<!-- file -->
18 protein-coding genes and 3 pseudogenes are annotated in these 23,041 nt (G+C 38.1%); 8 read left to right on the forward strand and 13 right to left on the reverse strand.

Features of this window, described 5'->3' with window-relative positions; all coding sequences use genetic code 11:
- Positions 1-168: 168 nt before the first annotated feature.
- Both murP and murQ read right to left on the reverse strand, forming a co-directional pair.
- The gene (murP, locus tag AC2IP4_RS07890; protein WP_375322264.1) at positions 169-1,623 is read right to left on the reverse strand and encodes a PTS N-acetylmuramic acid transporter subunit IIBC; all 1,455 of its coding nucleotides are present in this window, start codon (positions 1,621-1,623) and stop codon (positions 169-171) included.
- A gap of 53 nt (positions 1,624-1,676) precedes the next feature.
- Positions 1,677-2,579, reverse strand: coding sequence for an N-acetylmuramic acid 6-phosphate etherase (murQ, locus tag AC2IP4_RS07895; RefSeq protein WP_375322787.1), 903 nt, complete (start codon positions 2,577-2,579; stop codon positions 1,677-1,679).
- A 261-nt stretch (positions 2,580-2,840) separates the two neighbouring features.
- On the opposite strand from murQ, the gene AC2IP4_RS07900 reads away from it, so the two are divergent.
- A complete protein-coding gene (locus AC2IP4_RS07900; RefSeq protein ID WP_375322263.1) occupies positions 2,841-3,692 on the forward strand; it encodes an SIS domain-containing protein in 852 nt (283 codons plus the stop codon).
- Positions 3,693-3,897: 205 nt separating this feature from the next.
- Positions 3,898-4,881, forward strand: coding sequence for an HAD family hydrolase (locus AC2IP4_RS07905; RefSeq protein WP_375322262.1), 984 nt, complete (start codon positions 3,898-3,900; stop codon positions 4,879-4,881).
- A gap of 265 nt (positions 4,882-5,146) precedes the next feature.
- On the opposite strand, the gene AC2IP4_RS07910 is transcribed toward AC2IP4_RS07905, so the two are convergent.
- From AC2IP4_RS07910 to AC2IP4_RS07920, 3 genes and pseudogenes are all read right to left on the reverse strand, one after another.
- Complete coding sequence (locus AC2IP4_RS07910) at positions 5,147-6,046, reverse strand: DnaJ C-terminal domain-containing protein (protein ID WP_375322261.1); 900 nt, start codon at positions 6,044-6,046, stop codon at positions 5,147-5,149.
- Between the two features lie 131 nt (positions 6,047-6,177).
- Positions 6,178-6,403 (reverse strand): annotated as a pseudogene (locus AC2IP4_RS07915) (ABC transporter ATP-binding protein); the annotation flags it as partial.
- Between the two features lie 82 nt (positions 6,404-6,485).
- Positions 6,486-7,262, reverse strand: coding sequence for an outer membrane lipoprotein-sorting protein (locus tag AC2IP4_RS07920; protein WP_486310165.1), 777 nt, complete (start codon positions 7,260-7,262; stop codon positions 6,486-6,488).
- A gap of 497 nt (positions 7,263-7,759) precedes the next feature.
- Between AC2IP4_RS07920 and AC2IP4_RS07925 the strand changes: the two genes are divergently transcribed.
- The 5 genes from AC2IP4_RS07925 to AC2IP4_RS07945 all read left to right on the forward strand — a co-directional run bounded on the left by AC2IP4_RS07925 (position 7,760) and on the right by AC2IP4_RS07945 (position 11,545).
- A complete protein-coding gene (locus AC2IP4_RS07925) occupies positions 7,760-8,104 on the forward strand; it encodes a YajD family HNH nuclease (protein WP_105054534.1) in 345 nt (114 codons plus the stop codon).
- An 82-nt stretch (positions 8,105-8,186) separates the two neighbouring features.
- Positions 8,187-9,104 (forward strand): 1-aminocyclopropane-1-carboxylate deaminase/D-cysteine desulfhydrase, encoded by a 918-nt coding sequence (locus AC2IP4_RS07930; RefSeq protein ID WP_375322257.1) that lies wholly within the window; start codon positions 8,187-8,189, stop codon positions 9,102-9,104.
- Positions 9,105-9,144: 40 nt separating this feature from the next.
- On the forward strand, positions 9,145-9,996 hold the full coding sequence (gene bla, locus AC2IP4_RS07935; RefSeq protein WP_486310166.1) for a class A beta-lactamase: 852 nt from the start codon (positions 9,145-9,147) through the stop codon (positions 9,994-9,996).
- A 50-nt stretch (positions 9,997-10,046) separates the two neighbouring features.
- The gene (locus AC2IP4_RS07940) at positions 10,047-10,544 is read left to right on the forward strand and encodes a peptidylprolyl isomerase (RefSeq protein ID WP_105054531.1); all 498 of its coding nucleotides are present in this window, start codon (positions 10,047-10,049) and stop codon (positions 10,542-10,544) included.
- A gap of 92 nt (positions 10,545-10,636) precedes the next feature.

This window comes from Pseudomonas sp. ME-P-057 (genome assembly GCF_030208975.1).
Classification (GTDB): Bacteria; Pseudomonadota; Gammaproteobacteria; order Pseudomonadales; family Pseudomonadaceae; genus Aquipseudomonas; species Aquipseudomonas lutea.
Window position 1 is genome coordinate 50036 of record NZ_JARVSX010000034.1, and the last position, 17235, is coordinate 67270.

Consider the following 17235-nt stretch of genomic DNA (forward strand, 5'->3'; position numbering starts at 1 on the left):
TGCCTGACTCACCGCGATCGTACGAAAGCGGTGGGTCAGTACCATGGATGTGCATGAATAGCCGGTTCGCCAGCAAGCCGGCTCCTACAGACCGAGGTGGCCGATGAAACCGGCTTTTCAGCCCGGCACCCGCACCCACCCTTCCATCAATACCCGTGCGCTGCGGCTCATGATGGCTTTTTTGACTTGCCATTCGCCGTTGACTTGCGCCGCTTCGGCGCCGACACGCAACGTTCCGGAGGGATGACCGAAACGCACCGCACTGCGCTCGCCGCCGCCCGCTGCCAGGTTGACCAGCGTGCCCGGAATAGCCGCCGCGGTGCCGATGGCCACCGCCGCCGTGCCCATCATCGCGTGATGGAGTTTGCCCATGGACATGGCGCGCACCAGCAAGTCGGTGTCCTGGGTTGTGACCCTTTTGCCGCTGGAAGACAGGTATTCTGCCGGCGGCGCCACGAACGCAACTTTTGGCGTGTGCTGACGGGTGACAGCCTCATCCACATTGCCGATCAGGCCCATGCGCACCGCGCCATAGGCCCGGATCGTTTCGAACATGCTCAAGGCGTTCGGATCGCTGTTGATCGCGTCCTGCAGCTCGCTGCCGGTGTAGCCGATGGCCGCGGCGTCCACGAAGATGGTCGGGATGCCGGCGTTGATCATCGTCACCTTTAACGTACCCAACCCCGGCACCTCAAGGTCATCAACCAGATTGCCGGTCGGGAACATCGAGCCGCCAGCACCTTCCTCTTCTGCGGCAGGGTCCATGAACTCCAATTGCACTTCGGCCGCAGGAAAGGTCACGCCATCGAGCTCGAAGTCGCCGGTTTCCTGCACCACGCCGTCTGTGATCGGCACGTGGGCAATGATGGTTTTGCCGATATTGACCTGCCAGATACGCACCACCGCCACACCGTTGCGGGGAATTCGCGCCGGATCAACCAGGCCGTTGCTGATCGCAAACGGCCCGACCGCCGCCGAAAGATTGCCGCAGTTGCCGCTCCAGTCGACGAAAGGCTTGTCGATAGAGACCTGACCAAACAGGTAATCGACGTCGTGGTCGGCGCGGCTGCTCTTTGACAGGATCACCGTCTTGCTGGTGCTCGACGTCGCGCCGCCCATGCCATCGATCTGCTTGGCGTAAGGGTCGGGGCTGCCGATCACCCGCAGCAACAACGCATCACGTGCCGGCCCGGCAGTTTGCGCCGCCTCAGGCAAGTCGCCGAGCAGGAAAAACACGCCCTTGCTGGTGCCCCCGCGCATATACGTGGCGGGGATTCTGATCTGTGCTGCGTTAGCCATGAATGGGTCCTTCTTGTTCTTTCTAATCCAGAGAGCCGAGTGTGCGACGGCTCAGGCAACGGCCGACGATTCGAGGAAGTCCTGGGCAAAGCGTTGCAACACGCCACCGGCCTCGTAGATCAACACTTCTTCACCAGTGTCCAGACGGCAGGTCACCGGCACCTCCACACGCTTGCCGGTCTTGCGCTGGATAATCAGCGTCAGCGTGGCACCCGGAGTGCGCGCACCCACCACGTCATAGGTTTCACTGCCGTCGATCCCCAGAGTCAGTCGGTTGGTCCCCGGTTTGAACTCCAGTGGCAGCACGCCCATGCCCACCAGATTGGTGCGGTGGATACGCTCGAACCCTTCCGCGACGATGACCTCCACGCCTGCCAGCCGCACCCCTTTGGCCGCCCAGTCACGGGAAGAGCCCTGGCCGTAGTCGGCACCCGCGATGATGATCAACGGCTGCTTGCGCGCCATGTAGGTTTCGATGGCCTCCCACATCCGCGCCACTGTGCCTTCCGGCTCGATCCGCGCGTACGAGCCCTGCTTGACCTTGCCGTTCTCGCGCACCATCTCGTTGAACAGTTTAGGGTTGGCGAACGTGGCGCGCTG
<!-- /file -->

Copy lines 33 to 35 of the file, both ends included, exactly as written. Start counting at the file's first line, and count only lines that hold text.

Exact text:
Classification (GTDB): Bacteria; Pseudomonadota; Gammaproteobacteria; order Pseudomonadales; family Pseudomonadaceae; genus Aquipseudomonas; species Aquipseudomonas lutea.
Window position 1 is genome coordinate 50036 of record NZ_JARVSX010000034.1, and the last position, 17235, is coordinate 67270.

Consider the following 17235-nt stretch of genomic DNA (forward strand, 5'->3'; position numbering starts at 1 on the left):